How can 13,000 trees go missing? That's what happened to three groves planted in the early 1900s by the Minnesota Federation of Women's Clubs Fourth District.
Over four years, three large groves were established in the Keller Lake area with the goal of using revenue they produced for planting more groves and creating bird sanctuaries in Ramsey County.
Planting the Groves
At the Rounds-Aker Grove, boy scouts planted 3,000 trees in 1927. In 1928, an additional 3,000 trees were planted nearby, followed by a planting in 1929 of 2,500 pines in the Flicek Park area. And in 1930, 5,000 trees were planted on the "Anna O'Toole Island" in Keller Lake.
Finding the Monument
The Club became inactive after 1938, and over time the plantations faded from memory-until 2014. Former Maplewood Mayor, Bob Cardinal, had always wondered what happened to the boulder and plaque commemorating an elm grove planted by the Woman's Club along Keller Creek. One day he went poking in the woods to see if he could find it. Among the scrub trees he found a large granite boulder. Maplewood Public Works crew hauled out the missing monument and the City rededicated it at Arbor Day festivities in 2015.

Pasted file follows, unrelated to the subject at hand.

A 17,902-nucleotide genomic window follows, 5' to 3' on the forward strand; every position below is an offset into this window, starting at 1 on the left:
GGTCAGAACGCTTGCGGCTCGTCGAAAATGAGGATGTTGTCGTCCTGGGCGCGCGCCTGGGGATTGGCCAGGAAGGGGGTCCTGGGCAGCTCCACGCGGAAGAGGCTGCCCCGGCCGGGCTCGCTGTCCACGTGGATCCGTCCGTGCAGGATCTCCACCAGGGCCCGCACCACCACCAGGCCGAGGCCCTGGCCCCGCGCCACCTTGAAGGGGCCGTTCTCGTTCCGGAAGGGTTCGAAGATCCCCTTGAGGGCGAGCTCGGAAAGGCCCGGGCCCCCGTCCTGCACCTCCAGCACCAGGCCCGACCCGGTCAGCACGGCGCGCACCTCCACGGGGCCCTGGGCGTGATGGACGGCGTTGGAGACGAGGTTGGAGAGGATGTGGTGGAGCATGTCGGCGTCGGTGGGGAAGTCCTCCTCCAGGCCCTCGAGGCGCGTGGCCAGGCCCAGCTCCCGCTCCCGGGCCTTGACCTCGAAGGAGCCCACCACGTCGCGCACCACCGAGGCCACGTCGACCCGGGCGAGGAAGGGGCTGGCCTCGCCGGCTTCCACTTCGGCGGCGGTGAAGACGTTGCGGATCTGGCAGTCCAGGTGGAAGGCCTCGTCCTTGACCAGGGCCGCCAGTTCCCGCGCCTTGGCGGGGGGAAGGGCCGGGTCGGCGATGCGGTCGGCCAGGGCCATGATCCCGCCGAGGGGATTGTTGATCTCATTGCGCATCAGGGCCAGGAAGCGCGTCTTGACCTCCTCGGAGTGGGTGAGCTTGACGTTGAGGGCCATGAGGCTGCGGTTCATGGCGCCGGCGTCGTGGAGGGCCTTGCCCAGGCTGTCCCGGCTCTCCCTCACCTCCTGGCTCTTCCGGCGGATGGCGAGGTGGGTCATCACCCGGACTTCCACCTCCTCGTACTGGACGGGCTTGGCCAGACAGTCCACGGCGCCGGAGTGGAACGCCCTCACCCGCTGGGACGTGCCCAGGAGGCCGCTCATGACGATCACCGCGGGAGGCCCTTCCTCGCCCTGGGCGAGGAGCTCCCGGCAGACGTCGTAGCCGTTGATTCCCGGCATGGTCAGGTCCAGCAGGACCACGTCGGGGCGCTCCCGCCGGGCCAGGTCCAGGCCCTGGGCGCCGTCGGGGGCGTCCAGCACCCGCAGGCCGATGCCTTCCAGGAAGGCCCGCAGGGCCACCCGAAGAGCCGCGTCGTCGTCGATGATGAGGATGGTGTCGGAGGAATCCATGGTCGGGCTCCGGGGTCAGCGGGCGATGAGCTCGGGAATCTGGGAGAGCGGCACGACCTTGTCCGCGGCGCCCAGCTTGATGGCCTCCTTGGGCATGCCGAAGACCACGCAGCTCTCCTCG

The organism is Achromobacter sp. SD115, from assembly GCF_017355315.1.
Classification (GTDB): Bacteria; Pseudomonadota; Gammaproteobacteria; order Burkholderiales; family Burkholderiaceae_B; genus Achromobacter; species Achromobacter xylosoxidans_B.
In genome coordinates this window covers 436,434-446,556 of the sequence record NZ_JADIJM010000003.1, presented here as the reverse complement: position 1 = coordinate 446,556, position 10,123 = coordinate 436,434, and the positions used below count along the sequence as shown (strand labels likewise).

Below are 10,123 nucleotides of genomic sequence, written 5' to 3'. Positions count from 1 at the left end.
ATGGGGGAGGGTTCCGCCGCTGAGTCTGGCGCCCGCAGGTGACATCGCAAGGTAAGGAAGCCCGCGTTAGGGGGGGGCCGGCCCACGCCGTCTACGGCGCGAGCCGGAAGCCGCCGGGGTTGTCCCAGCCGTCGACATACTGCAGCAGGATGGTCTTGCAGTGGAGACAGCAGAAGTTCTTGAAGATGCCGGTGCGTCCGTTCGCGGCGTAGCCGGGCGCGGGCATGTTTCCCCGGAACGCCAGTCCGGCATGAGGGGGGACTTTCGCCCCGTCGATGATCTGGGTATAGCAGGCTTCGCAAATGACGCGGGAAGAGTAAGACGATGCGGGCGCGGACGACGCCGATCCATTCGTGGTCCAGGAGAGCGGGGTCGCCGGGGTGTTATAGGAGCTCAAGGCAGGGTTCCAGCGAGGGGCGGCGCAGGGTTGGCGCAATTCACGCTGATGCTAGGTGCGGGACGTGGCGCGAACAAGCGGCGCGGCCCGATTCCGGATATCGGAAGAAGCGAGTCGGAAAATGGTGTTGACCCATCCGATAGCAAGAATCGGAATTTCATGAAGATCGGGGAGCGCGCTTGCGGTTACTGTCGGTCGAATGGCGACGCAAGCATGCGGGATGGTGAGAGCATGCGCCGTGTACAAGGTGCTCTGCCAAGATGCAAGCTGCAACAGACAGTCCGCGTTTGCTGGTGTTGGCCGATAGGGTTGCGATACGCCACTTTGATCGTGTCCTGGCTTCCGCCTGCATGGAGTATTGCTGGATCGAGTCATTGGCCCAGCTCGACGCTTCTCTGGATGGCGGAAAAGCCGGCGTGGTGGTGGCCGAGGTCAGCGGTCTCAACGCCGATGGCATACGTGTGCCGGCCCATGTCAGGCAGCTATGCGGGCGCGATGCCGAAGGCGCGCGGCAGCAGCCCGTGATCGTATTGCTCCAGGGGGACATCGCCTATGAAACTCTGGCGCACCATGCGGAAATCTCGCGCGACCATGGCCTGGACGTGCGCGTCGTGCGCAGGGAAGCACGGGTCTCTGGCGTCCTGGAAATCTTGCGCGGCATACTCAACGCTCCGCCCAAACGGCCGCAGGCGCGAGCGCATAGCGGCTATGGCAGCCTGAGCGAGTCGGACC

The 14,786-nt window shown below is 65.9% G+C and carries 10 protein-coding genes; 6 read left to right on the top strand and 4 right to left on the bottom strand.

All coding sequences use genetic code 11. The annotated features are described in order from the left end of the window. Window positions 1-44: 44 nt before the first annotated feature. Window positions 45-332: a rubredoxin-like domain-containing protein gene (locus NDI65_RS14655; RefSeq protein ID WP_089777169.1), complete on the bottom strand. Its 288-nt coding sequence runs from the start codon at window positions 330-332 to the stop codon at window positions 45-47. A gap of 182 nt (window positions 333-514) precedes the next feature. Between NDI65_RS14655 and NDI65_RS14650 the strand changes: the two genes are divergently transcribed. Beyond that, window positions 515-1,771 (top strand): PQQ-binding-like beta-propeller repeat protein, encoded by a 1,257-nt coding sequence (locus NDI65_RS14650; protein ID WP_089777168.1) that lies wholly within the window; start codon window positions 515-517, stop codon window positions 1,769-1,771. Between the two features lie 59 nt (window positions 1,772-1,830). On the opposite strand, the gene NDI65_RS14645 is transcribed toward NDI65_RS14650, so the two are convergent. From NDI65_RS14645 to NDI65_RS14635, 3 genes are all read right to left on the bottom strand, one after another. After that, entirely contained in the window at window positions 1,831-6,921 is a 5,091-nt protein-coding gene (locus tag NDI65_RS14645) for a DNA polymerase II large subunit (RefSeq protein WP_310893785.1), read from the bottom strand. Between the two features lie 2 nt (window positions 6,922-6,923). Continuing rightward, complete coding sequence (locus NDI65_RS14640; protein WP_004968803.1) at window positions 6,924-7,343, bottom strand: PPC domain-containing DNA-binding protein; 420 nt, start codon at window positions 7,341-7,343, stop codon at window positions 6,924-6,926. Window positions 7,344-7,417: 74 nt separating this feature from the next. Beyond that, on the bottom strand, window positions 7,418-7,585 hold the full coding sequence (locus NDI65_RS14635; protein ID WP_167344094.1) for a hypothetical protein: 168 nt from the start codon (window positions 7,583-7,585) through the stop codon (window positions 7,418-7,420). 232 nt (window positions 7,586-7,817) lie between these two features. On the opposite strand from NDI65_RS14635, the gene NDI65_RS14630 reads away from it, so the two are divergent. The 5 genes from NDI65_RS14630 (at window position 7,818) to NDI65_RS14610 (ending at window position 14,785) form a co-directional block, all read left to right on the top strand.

Searching for the Groves
Intrigued by the discovery of the rock and plaque, Maplewood Area Historical Society (MAHS) and staff from the City and the county went in search of the historic groves. One grove of original trees was found - red, white, and jack pines in the Rounds-Aker Grove on the east side of the Spoon Lake parking lot.
A University of Minnesota researcher helped take cores of the trees so we could count the rings and confirm they were about 88 years old and thus were likely from the original planting.
Most of the original 12,500 trees are gone. Many of the trees died from drought. Some were vandalized. Some succumbed to construction damage and development. American elms that survived the above assaults were devastated by Dutch elm disease in the 1960s and 1970s.
To further explore the Mystery of the Lost Groves: